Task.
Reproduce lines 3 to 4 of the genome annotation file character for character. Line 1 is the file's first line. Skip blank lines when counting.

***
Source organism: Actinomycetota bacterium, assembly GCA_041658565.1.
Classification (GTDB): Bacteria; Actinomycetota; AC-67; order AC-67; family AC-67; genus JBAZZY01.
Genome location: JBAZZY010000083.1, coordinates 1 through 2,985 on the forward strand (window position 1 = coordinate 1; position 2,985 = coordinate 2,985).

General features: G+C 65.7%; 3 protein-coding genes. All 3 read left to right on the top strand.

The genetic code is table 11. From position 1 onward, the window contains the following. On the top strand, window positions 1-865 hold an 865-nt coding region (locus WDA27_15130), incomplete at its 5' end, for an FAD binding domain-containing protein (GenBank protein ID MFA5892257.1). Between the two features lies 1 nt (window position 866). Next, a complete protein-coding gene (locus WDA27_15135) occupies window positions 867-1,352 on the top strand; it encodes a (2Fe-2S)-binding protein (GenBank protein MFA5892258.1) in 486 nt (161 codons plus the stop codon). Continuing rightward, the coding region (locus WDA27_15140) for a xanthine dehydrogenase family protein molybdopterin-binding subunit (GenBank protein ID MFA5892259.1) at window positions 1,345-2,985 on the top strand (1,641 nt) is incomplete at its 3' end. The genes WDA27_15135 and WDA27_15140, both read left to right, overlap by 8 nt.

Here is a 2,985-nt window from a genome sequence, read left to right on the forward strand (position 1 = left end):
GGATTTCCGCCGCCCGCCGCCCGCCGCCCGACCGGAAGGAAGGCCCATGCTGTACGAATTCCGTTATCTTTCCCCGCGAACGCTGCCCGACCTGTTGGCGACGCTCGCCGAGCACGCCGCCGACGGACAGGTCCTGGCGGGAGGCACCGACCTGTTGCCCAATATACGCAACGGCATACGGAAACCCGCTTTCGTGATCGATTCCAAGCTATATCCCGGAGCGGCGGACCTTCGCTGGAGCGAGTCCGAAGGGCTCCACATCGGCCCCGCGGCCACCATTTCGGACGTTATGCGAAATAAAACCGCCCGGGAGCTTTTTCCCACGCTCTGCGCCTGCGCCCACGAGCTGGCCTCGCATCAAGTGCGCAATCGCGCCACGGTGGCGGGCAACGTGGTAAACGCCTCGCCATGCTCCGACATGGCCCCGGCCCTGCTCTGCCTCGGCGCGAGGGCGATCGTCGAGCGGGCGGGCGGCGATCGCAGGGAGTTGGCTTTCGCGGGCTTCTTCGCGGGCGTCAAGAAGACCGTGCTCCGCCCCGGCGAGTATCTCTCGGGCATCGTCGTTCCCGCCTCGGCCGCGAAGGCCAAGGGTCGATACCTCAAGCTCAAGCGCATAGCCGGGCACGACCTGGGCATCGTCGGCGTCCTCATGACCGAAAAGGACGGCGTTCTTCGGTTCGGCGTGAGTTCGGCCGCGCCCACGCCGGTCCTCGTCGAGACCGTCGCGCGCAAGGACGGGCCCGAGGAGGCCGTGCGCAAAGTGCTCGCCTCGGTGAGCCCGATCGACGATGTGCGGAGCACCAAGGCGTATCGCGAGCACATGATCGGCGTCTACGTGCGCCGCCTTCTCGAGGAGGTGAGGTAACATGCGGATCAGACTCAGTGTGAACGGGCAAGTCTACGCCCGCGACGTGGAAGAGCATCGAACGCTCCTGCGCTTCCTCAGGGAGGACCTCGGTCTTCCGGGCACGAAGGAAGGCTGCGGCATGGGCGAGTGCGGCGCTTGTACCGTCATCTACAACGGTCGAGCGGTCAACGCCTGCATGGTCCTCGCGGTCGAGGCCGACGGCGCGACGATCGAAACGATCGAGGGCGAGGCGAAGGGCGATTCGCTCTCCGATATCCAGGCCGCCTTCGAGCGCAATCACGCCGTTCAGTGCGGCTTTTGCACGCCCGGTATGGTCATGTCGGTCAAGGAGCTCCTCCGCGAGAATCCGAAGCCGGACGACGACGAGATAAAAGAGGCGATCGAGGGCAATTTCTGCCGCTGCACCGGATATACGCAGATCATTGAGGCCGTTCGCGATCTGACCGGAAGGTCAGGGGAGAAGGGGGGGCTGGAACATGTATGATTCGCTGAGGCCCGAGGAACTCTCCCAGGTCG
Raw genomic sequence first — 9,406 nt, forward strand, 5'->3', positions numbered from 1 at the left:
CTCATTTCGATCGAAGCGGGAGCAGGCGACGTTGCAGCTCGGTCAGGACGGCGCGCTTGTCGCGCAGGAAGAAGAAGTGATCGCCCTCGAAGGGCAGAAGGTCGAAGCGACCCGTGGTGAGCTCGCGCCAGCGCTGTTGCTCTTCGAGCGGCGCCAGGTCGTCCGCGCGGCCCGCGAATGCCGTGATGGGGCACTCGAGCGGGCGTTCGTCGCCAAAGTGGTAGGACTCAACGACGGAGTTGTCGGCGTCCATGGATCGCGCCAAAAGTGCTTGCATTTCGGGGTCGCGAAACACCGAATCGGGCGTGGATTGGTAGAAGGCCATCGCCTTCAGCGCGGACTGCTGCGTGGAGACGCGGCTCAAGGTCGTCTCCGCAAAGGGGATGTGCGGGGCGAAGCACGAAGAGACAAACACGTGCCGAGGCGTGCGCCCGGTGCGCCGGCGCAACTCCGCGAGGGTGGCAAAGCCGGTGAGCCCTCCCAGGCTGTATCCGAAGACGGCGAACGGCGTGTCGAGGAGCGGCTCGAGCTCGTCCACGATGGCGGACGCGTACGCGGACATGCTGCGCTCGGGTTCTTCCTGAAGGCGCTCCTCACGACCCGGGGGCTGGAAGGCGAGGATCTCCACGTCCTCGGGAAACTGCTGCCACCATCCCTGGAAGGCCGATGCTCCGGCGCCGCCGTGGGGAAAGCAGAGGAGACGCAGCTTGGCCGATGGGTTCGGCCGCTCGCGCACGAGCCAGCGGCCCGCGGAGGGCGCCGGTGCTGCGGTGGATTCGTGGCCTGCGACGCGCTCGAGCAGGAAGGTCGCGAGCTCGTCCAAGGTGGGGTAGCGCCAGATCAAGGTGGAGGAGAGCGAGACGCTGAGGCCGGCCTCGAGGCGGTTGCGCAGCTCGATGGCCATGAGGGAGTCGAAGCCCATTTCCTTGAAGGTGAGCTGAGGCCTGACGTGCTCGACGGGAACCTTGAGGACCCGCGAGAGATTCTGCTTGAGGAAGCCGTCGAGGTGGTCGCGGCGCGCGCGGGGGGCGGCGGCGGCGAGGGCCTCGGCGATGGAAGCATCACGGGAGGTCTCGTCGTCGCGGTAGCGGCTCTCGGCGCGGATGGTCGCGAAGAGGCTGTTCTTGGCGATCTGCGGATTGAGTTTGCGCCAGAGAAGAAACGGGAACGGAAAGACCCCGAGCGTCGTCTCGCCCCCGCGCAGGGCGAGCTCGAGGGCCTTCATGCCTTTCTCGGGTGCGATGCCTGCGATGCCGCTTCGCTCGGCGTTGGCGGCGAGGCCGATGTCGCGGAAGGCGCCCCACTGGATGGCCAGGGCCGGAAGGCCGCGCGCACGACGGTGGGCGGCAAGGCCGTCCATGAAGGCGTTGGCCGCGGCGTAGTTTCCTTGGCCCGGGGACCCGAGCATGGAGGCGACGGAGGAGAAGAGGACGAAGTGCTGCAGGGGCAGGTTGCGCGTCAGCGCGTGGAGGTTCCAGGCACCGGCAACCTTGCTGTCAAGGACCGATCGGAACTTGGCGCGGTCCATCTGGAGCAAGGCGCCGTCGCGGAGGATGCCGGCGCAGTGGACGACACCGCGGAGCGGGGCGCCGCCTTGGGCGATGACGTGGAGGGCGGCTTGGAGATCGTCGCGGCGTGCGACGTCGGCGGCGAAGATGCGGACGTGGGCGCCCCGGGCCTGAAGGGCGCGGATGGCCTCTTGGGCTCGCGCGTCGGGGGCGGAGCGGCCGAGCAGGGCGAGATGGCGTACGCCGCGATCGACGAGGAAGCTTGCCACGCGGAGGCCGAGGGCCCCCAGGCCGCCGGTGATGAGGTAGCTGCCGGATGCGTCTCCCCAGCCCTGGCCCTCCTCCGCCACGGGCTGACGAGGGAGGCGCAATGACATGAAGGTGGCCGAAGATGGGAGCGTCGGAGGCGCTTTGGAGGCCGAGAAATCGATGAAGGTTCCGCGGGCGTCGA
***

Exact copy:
Genome location: JBAZZY010000083.1, coordinates 1 through 2,985 on the forward strand (window position 1 = coordinate 1; position 2,985 = coordinate 2,985).

General features: G+C 65.7%; 3 protein-coding genes. All 3 read left to right on the top strand.